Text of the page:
Make Robots Not War

Some Scientists Refuse to Get Paid for Killer Ideas

As American warfare has shifted from draftees to drones, science and the military in the United States have become inseparable. But some scientists are refusing to let their robots grow up to be killers.

Clusters of scientists shut the laboratory door on the military half a century ago in reaction to the horrors of atomic bombs, and again decades later in disgust with the Vietnam War. But today such refuseniks are rare and scattered—in large part, they say, because so many of their colleagues doing basic research are addicted to military money.

"I would rather the military run out of reasons to keep existing, and I don't want them to have any credit for something I have accomplished—which they clearly would if they gave me the money," says Steve Potter, a neuroscience researcher in Atlanta whose astonishing robotic creations would make a 21st-century general drool—if the general could get his hands on them.

Imagine a swarm of robots seizing control of the airspace and waters of a besieged port city while amphibious automatons roll up the shoreline to knock out pockets of resistance. The attack is brilliantly coordinated, and each of the robots is an astonishingly effective killer because it learns faster and has more flexible responses than any mere machine. The secret? At its core are real animal neurons—living brain cells—wired into advanced circuitry.

Potter's team at the Laboratory for Neuroengineering, shared by Emory University and Georgia Tech, might be best able to deliver on that wild vision. He's already created the Hybrot, a machine controlled by rat neurons sealed in a patented dish spiked with micro-electrodes. You can actually see those cells growing more complex and hairy with dendrites as they learn and interact with the outside world. The work could spawn an entirely new class of adaptable robot combatants. But there's a hitch: Potter won't take a penny from the military. Sure, the Department of Defense might crib from his published research, but Potter wants to grasp new knowledge without bloody hands.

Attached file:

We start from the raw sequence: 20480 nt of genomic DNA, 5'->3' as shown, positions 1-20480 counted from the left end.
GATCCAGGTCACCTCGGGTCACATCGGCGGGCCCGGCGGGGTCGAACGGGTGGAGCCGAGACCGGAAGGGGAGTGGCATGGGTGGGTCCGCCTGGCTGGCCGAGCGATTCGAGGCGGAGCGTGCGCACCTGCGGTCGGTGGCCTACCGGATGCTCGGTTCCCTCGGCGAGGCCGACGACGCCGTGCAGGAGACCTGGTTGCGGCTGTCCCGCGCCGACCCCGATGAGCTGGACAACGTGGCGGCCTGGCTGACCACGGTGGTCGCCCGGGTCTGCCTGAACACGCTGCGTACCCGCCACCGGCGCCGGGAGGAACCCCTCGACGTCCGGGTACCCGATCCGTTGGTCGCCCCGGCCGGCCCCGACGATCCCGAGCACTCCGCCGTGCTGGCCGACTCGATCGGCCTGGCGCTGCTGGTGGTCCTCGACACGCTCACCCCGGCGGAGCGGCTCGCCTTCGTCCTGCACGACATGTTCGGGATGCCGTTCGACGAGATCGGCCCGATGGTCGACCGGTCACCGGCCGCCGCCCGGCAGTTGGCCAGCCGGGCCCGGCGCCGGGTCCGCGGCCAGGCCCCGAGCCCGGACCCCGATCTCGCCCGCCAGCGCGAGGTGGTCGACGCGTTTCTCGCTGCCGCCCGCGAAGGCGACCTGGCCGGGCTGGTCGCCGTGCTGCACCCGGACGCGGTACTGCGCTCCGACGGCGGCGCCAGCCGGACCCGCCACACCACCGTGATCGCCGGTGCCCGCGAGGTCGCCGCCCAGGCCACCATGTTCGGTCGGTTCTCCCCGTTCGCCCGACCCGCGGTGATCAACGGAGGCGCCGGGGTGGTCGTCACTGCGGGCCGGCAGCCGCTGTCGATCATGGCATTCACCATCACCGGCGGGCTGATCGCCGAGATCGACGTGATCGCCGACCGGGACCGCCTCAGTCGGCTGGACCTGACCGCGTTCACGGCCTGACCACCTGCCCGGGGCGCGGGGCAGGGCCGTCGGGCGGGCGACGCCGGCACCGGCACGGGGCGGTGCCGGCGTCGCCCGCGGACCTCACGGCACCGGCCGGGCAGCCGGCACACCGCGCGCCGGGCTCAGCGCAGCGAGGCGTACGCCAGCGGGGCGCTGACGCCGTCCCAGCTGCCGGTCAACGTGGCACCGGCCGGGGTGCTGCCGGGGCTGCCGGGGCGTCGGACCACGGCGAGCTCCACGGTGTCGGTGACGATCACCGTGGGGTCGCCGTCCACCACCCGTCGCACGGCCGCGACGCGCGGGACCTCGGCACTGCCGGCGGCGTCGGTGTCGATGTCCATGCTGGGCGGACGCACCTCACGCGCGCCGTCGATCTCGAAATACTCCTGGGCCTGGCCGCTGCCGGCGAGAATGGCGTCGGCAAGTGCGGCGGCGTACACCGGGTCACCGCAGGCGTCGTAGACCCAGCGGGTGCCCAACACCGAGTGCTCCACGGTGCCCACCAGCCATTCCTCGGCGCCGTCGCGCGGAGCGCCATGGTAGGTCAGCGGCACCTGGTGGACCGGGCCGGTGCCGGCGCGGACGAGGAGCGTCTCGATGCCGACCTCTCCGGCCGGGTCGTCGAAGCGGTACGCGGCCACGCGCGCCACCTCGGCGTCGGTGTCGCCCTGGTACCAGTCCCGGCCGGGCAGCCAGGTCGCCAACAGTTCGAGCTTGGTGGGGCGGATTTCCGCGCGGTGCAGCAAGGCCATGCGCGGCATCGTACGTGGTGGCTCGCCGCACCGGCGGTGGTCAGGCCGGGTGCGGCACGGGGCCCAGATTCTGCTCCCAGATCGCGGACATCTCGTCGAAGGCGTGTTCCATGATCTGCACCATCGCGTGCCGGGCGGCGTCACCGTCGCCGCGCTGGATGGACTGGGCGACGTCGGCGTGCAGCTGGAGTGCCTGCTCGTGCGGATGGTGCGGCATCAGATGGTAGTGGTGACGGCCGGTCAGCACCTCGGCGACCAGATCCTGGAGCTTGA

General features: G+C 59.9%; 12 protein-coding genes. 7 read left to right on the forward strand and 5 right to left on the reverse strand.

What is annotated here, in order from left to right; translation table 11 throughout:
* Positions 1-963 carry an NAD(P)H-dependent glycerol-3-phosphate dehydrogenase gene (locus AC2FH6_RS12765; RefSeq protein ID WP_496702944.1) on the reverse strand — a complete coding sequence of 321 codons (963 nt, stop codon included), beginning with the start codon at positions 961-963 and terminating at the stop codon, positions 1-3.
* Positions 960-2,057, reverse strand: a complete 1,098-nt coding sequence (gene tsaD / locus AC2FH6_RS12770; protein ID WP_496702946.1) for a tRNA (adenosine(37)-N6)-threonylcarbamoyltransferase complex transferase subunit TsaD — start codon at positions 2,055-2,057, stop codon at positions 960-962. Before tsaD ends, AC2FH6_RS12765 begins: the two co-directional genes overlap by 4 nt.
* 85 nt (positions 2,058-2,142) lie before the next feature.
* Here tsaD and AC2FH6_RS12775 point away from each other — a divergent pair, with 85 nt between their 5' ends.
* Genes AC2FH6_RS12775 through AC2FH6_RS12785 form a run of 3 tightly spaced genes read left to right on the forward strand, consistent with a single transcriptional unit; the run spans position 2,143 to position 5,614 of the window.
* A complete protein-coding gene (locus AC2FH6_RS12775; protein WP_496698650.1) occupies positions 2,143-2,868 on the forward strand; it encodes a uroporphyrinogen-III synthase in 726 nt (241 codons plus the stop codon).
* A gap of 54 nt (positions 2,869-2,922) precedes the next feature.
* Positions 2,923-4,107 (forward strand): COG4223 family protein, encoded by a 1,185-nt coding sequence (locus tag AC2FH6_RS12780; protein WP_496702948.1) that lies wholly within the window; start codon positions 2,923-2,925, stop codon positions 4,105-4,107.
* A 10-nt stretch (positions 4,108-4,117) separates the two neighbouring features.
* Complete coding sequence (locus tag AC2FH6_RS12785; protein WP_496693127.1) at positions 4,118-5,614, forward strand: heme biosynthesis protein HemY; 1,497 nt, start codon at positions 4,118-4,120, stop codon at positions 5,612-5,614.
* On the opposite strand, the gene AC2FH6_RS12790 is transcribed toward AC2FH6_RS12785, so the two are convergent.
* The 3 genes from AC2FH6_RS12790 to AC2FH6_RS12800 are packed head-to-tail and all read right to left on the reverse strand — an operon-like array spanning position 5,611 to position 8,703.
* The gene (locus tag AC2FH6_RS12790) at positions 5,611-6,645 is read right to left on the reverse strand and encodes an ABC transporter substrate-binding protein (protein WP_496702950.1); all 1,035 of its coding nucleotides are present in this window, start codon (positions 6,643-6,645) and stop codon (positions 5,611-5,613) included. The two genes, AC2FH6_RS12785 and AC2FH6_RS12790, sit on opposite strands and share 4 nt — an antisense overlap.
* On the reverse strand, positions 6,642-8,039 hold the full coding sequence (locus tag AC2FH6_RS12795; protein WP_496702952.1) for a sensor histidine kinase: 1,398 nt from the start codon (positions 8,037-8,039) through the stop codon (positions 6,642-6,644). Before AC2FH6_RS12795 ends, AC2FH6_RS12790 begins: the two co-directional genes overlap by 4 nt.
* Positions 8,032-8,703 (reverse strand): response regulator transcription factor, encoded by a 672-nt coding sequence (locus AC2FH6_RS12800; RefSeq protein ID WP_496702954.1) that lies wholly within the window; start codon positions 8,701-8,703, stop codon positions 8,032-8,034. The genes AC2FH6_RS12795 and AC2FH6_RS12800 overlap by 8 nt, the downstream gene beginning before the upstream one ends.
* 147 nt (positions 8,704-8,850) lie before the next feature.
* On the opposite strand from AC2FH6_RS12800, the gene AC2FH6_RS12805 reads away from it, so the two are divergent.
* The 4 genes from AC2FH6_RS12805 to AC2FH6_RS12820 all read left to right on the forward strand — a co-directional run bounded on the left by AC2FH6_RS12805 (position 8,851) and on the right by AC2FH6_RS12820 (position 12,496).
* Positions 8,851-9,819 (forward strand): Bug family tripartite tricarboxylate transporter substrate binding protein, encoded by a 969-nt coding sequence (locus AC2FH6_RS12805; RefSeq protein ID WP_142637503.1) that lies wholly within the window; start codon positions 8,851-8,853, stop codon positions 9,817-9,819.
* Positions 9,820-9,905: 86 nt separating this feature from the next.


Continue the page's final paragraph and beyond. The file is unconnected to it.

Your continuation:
Technological dominance already equates to short-term military victory, and in coming years advanced technologies could also more tightly secure occupations against guerrilla warfare and terrorism like what we see in Iraq today. Or at least top brass and congressional leaders alike are betting heavily on that belief.

On August 19, the American Association for the Advancement of Science (AAAS) reported that the U.S. House of Representatives '04 budget would pump $126 billion into federal research, $8.4 billion over '03—90 percent of that increase is specifically earmarked for the Defense and Homeland Security departments. Moreover, with that many dollars chasing (and tempting) researchers in fields like robotics and nanotechnology, the perception is that it's almost impossible to forgo military support and still remain competitive.

"I think because there's so much military funding in robotics, compared to other kinds of computer science or arts and sciences, that you're going to have a reaction. You're going to have people take this attitude," says Illah Nourbakhsh, a well-known roboticist at Carnegie Mellon University who also snubs military financing. "But there are so many more people in robotics who do take the money."